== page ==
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Fostering the future Einstein
Source:       Author: Shanghai Daily      Public Time: 2017-06-08

Xu Zhelin, 10, one of the 30 Little Future Science Stars, presents a shuttlecocks collector he designed.

SCIENTIFIC projects are not only for college or high school students, but children of even younger age can also enjoy the fun of science and innovation.


A total of 30 primary school students were entitled as the city’s Little Future Science Star in Children's Palace of China Welfare Institute at Friday afternoon.


The Little Future Science Star program targeting at children aged between six to 12 was set up in 2015 to inspire the kids’ interest in science, improve their innovation capability and promote science education. It is also a younger version of the Shanghai Future Science Star program, which targets at teenagers in high schools.


In the second year of the program, it attracted nearly 10,000 applications from more than 100 kindergartens and primary schools citywide, with 170 finalists received further trainings and workshops before presenting their final works in the competition.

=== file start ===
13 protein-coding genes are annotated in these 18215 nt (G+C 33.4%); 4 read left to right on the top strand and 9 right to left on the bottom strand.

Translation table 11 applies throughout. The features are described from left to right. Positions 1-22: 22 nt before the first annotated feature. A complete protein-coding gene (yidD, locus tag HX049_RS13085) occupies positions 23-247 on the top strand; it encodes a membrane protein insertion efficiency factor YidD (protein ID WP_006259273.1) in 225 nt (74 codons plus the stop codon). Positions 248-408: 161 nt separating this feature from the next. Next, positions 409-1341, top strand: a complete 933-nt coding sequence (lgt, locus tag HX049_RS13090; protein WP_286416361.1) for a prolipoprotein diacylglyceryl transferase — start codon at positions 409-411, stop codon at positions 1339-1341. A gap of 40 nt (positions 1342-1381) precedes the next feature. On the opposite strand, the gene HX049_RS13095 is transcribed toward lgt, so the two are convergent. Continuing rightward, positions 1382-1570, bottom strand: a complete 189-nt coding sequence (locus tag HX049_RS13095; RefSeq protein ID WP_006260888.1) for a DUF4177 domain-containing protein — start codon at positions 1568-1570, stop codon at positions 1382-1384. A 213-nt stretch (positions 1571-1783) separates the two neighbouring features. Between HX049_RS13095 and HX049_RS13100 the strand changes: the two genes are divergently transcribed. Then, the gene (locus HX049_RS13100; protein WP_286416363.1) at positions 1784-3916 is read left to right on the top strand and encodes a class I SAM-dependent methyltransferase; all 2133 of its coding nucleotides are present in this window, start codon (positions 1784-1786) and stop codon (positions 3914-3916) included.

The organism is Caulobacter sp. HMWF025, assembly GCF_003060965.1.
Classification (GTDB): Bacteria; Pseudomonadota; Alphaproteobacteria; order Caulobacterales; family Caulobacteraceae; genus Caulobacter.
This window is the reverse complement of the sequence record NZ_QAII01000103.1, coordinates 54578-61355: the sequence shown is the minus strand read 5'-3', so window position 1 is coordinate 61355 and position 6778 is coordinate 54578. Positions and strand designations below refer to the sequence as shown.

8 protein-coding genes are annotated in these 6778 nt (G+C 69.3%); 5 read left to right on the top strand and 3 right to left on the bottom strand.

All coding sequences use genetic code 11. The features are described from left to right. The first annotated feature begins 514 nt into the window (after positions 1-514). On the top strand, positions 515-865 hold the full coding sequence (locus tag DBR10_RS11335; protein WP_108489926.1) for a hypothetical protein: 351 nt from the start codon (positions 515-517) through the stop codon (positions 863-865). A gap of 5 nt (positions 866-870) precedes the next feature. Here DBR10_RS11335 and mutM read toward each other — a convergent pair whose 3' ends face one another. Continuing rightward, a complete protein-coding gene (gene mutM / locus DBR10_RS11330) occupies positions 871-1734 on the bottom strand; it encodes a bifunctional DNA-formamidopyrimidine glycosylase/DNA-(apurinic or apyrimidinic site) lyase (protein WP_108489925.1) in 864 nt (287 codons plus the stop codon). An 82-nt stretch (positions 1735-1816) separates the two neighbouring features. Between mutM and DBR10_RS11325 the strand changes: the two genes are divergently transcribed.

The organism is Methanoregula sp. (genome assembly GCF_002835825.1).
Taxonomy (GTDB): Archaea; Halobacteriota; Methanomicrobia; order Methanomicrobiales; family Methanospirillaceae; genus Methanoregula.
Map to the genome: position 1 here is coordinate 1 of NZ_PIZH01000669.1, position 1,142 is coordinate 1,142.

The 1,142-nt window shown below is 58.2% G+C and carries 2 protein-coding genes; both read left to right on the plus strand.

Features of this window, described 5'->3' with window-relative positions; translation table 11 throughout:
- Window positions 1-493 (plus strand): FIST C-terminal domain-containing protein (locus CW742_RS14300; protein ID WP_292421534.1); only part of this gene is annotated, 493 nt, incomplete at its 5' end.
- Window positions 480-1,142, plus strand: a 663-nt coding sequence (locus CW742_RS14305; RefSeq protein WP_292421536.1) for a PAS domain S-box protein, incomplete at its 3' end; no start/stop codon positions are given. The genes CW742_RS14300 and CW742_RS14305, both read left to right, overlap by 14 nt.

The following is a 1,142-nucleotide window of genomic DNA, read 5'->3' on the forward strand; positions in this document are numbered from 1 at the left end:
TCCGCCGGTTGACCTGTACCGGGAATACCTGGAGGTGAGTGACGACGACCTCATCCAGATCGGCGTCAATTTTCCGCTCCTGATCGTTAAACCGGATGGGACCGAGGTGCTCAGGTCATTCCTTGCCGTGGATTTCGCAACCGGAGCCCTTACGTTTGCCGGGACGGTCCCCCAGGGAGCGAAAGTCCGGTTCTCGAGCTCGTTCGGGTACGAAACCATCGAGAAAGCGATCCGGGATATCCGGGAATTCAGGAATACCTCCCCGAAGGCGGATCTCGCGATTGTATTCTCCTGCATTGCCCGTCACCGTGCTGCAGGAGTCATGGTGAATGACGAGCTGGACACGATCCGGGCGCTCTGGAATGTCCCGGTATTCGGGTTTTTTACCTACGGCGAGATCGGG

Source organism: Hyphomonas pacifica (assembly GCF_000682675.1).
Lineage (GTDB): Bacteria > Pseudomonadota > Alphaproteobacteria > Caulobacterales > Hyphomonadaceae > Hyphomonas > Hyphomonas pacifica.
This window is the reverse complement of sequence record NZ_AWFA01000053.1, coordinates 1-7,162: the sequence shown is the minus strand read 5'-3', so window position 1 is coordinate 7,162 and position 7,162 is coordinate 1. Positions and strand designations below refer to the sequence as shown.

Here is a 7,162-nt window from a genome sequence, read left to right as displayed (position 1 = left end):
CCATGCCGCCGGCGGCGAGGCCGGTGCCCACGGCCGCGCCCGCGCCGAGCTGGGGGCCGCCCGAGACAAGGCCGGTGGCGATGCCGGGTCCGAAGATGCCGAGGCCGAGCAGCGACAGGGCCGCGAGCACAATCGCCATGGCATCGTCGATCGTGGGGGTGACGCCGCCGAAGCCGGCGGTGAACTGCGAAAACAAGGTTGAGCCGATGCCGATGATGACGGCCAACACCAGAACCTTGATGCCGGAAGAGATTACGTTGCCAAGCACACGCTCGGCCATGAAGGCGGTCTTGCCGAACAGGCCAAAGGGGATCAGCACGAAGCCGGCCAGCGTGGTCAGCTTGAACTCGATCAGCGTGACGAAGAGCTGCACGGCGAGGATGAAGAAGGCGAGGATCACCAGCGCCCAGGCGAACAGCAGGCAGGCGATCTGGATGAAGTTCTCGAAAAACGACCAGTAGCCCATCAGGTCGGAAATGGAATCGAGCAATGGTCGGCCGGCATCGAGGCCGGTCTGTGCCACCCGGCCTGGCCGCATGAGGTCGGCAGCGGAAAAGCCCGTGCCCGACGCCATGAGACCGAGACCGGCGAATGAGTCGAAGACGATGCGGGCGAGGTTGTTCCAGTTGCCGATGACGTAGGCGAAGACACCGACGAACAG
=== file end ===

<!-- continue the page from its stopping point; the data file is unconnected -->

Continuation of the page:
To attract more younger children, the program this time also set up a sci-fi painting session, so that even kindergarten kids can use their imagination and express their innovative ideas in the paintings.


On the other hand, elder students are encouraged to express their ideas in more specific designs or even build up an actual product.


"I like to play badminton, but it is tiresome that I have to pick shuttlecocks during the training," said Xu Zhelin, a 10-year-old boy from a primary school in Baoshan District. "As I'm a member of the school's 3D printing club, I think why not use the 3D printing technology to make a device that can pick and collect the shuttlecocks automatically."


Xu was one of the 30 young prize winners for his shuttlecocks collector.